What's truly unique about 'A Star Is Born' is the palpable sincerity and tenderness with which Mason and Garland play their parts. Mason is on top form as Norman maine, and gives a wholly believable account of a man seeking redemption through nurturing a new talent. He's a perfect match for Judy in every way - where her performance is big and larger-than-life, so is his. The actors have a delightful chemistry, a believable bond that fixes us to their story.
Garland gives what must be the greatest performance of her career, imbuing the realtively ordinary part of Blodgett with a luminosity and innocence rarely portrayed in film. When she cries, we truly believe she is sad. When she smiles, we are happy for her. But when she sings, she opens up her character to the audience in a way quite unlike any other. Even in her big, blowzy numbers like 'Swannee' and 'You Gotta Have Me Go With You', she lets her vulnerability and frailty shine through, and we are truly in awe of her.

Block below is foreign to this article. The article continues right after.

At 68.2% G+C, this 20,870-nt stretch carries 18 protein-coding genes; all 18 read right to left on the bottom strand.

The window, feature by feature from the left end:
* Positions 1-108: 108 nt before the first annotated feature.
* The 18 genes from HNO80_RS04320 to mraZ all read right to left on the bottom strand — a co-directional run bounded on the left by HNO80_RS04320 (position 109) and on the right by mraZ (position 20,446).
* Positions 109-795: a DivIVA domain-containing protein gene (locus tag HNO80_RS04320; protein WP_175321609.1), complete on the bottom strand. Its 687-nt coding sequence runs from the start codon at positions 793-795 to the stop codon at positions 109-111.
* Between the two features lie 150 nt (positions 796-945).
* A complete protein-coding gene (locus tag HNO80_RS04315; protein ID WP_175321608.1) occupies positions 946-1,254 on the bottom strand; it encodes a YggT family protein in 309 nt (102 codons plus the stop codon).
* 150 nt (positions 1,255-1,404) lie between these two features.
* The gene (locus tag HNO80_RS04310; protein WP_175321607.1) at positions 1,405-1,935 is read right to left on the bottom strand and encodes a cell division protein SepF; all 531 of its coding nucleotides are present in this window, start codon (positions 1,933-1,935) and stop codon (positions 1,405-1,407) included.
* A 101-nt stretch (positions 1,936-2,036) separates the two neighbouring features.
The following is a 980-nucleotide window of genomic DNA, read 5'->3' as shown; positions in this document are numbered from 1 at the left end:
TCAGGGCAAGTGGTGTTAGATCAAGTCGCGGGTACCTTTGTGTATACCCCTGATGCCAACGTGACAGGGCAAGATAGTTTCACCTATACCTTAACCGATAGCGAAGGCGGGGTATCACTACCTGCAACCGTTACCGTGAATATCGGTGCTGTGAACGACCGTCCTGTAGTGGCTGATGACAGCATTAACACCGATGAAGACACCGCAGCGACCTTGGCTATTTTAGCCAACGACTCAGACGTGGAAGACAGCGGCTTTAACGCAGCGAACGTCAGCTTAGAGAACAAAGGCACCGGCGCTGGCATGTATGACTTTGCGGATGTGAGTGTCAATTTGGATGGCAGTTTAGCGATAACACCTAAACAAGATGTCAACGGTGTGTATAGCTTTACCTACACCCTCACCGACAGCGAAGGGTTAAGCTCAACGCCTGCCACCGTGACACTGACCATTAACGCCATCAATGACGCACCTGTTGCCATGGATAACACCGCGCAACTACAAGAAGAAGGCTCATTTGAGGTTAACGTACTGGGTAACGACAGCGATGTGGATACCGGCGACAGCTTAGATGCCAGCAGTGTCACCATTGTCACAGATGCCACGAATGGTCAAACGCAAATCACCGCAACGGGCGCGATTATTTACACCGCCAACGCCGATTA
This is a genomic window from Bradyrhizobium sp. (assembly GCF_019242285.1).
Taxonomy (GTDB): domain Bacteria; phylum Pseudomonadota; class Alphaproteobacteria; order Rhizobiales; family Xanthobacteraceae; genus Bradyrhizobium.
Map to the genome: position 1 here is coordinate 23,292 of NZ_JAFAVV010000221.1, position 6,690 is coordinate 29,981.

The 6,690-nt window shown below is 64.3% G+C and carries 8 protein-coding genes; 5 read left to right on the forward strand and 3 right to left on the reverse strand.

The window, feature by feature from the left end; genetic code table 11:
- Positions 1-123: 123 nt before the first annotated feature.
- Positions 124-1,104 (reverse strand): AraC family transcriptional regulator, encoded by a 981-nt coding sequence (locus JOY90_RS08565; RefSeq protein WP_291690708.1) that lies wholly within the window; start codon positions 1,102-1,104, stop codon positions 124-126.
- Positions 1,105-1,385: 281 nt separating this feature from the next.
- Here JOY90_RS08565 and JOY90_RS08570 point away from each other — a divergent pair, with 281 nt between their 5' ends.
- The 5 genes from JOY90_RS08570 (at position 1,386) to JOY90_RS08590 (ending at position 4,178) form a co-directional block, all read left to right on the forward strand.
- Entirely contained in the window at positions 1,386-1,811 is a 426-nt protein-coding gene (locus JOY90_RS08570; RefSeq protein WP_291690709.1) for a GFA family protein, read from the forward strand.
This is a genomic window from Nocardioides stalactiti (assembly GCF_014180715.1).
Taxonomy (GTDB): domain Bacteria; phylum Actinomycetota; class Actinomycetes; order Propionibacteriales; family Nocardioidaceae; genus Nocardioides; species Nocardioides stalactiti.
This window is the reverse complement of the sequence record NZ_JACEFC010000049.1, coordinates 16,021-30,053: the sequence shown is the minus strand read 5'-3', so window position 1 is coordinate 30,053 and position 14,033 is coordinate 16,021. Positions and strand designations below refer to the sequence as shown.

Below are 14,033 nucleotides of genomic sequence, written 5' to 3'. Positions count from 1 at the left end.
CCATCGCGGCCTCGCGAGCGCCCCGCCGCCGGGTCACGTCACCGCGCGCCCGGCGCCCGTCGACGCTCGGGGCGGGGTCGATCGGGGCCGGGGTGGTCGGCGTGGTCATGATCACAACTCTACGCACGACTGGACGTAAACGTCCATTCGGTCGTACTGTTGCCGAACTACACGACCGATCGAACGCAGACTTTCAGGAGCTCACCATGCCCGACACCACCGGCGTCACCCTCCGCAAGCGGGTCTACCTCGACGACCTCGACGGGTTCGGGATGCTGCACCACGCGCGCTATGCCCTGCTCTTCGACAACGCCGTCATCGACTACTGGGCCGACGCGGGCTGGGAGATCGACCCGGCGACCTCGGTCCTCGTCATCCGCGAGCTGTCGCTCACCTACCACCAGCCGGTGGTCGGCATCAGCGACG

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1 of 1 people found the following review helpful By Gary F. Taylor on Sept. 16 2003
Format: DVD
Many films have a convoluted history, but few so much as A STAR IS BORN. The basic story of a famous Hollywood alcoholic who promotes the career of an unknown--only to see her star rise as his falls--was based on the lives of a number of silent-era figures and first filmed in 1932 as WHAT PRICE HOLLYWOOD? After a number of plot changes, the story reemerged in 1937 as A STAR IS BORN starring Janet Gaynor and Frederic March. Then, in the 1940s, A STAR IS BORN was recycled into a radio play--and the leading lady was Judy Garland.